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Thread: discoloring of onions, blackness

  1. #21
    But the OP says that he washes the knife between vegetables and is still having this issue...Perhaps not often enough?
    How often should we be wiping the knife to prevent this? In between each onion? Every 5 onions? Or in this case is it because the specific cladding that Tojiro uses is more reactive than other carbons as has been suggested by some of the replies?

  2. #22
    Senior Member Jmadams13's Avatar
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    Not quite sure it's only the cladding. I've done tests by only putting the exposed edge into an onion, apple, pear, artichoke heart, and they all turned black or greenish, with only contact with the edge. Yeah the cladding is bad, but that's not the only thing reacting.
    "This is grain, which any fool can eat, but for which the Lord intended a more divine means of consumption.. Beer!" -Robin Hood, Prince of Thieves, Friar Tuck

  3. #23
    Senior Member Jmadams13's Avatar
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    Im pretty sure it's possibly a lower quality white steel Tojiro uses in this line to keep the cost low
    "This is grain, which any fool can eat, but for which the Lord intended a more divine means of consumption.. Beer!" -Robin Hood, Prince of Thieves, Friar Tuck

  4. #24

  5. #25
    Quote Originally Posted by Jmadams13 View Post
    Im pretty sure it's possibly a lower quality white steel Tojiro uses in this line to keep the cost low
    Are there differing qualities of white #2? I was under the impression that white #2 is always Hitachi steel company's same white #2...

    Or did you mean that the steel was hardened less optimally ?

  6. #26
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    Try running boiling water over the knife. It sorted out my stripped 210 ITK.

  7. #27
    Senior Member Jmadams13's Avatar
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    I've done that too, only worked on the stripped knives. I don't have a problem with it, I've gotten used to it, I just was sharing experiences with the OP.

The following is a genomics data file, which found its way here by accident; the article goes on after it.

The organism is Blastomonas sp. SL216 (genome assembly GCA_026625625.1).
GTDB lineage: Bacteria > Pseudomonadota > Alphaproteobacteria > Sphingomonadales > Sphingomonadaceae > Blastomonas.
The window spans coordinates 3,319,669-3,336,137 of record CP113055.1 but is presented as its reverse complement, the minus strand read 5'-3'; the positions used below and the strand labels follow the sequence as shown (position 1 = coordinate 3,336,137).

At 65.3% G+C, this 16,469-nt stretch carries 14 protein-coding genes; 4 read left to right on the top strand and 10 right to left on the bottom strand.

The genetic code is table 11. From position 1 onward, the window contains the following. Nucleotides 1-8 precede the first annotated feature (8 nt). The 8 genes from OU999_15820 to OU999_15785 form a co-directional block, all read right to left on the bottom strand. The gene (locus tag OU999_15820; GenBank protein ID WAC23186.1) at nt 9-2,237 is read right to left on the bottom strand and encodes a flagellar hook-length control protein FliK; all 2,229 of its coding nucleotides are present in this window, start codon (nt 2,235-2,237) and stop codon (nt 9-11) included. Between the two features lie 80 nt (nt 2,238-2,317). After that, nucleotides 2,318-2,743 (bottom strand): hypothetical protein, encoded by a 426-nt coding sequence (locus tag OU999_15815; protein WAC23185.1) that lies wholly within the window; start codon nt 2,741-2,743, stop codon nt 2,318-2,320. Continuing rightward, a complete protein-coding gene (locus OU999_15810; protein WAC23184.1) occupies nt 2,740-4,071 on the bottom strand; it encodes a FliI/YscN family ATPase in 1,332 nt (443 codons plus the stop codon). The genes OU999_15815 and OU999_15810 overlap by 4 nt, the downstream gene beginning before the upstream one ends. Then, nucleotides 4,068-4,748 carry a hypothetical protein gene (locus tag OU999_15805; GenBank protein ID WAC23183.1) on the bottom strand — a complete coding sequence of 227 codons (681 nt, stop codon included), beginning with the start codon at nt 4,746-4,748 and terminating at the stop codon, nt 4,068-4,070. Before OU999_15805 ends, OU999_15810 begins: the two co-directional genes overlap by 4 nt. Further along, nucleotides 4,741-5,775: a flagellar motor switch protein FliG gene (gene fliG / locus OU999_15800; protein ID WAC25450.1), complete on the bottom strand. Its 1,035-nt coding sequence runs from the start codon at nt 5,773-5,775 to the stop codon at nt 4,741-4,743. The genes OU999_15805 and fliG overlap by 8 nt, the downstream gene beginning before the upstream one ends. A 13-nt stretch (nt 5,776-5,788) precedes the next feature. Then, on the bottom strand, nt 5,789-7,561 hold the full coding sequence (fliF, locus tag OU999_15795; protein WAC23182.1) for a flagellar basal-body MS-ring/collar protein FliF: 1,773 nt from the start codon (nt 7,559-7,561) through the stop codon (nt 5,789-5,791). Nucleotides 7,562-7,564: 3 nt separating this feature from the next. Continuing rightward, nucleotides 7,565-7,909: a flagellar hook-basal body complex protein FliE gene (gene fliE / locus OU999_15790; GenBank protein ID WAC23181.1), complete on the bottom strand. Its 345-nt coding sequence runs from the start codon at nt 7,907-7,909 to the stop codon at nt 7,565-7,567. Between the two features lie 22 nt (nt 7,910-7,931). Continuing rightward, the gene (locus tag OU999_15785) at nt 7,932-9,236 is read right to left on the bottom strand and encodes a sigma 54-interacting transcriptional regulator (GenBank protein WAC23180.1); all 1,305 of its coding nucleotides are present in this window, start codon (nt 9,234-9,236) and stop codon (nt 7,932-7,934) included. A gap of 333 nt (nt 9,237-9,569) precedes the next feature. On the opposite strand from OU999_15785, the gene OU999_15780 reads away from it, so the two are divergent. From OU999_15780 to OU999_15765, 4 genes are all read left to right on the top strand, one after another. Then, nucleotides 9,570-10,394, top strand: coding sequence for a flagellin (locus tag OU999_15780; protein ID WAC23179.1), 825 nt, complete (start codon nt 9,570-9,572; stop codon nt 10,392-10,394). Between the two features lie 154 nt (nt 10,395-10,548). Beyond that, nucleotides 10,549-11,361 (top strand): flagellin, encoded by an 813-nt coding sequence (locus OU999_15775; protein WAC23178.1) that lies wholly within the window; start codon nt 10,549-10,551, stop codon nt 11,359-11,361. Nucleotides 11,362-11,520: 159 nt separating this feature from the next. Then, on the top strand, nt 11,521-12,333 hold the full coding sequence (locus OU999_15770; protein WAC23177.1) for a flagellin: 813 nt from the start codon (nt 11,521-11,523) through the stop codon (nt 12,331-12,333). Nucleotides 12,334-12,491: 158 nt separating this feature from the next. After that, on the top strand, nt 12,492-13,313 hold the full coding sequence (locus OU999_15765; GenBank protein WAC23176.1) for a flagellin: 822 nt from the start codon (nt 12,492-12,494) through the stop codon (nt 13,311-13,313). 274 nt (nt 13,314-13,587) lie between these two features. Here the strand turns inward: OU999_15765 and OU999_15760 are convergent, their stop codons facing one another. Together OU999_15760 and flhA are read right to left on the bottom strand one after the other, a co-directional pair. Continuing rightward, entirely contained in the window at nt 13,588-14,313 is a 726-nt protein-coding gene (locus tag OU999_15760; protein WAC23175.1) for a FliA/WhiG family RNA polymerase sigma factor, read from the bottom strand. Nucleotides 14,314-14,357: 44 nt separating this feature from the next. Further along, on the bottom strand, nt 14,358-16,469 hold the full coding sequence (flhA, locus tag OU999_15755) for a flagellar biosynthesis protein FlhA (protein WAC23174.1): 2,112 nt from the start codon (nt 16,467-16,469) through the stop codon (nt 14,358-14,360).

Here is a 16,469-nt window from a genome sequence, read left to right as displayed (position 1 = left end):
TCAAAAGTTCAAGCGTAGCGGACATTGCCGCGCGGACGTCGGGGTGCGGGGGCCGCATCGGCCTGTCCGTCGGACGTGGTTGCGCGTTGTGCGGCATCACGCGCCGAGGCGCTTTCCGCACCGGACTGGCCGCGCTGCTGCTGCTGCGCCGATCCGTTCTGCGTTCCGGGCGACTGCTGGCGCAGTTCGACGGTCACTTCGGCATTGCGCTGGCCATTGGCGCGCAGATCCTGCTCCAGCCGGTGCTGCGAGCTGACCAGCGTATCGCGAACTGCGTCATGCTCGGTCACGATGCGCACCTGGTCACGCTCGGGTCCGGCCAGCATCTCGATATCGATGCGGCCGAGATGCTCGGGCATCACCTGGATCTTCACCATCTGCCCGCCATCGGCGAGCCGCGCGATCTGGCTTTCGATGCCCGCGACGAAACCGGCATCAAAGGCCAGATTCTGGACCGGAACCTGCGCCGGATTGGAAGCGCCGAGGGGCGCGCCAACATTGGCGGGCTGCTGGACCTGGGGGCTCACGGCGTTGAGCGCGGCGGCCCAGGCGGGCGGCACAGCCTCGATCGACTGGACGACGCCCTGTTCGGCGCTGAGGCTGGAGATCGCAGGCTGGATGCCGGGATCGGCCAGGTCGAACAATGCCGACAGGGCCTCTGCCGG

I'm not sure of different quality whites, just what I have seen
    "This is grain, which any fool can eat, but for which the Lord intended a more divine means of consumption.. Beer!" -Robin Hood, Prince of Thieves, Friar Tuck

  8. #28

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    Not all white steel is created equal. General wiping should help with black onions. How often do you wipe your blade? When I first get a carbon knife, I wipe frequently until a patina forms. But it sounds like maybe even that is not enough. Good luck

  9. #29
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    iirc there used to be white #2 type A and B but not any more. All white steels have the same specs for impurities (P and S) iirc, only the carbon content differs ( #1 highest C, #3 lowest).

  10. #30
    Senior Member mpukas's Avatar
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    +1 to the cladding being reactive, in my experience.

    Different carbon steels and claddings are going to react differently with different foods, and will also take patinas differently. The Yusuke white #2 knives I use have built up patina and still have mild reactivity to onions and cabbage. Iron cladding reacts much more strongly than a good quality carbon hagane. KU finish helps reduce reactivity, so stripping yours off only makes it worse.

    I've seen Jon's vid, and I think his suggestion for wiping a carbon blade on a damp towel while cutting reactive foods is a good technique, however, I don't think it's always practical in a pro kitchen if you have to do large quantites - it'll suck up valueable time. Seconds add up.

    I know a chef/owner who won't allow ANY carbon knives in his kitchen, as he doesn't want to risk the reactivity w/ foods. It may be safe, but the off color and odor are not acceptable.

    I'm under the impression that white #2 steel is a product of Hitachi, therefore there are not "other" white steels (same for white #1, white #3, blue #1, #2, #3, etc). But as always I could be wrong...

    To the OP, unfortunately, you may have to look to other options in semi-SS or SS. There are certainly not enough options out there for a carbon core and semi-SS or SS cladding.
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